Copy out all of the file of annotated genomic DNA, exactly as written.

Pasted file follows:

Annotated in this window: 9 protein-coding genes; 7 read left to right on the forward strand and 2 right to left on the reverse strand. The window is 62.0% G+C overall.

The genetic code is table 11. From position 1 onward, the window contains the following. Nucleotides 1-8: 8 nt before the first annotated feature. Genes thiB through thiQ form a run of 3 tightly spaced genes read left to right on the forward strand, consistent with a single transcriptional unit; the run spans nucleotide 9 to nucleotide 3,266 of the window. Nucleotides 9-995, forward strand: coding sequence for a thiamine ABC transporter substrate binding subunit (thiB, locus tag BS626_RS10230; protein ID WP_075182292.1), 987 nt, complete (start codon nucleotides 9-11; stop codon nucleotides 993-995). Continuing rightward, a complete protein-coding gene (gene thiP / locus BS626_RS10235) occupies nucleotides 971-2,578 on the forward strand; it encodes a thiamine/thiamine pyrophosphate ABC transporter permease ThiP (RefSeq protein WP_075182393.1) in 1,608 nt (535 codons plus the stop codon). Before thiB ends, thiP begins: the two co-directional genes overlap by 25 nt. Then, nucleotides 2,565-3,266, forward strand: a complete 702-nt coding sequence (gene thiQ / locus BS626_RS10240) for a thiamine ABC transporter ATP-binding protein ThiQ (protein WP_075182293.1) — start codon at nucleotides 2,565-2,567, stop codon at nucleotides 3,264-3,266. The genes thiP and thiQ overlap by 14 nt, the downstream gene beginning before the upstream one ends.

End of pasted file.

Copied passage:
Annotated in this window: 9 protein-coding genes; 7 read left to right on the forward strand and 2 right to left on the reverse strand. The window is 62.0% G+C overall.

The genetic code is table 11. From position 1 onward, the window contains the following. Nucleotides 1-8: 8 nt before the first annotated feature. Genes thiB through thiQ form a run of 3 tightly spaced genes read left to right on the forward strand, consistent with a single transcriptional unit; the run spans nucleotide 9 to nucleotide 3,266 of the window. Nucleotides 9-995, forward strand: coding sequence for a thiamine ABC transporter substrate binding subunit (thiB, locus tag BS626_RS10230; protein ID WP_075182292.1), 987 nt, complete (start codon nucleotides 9-11; stop codon nucleotides 993-995). Continuing rightward, a complete protein-coding gene (gene thiP / locus BS626_RS10235) occupies nucleotides 971-2,578 on the forward strand; it encodes a thiamine/thiamine pyrophosphate ABC transporter permease ThiP (RefSeq protein WP_075182393.1) in 1,608 nt (535 codons plus the stop codon). Before thiB ends, thiP begins: the two co-directional genes overlap by 25 nt. Then, nucleotides 2,565-3,266, forward strand: a complete 702-nt coding sequence (gene thiQ / locus BS626_RS10240) for a thiamine ABC transporter ATP-binding protein ThiQ (protein WP_075182293.1) — start codon at nucleotides 2,565-2,567, stop codon at nucleotides 3,264-3,266. The genes thiP and thiQ overlap by 14 nt, the downstream gene beginning before the upstream one ends.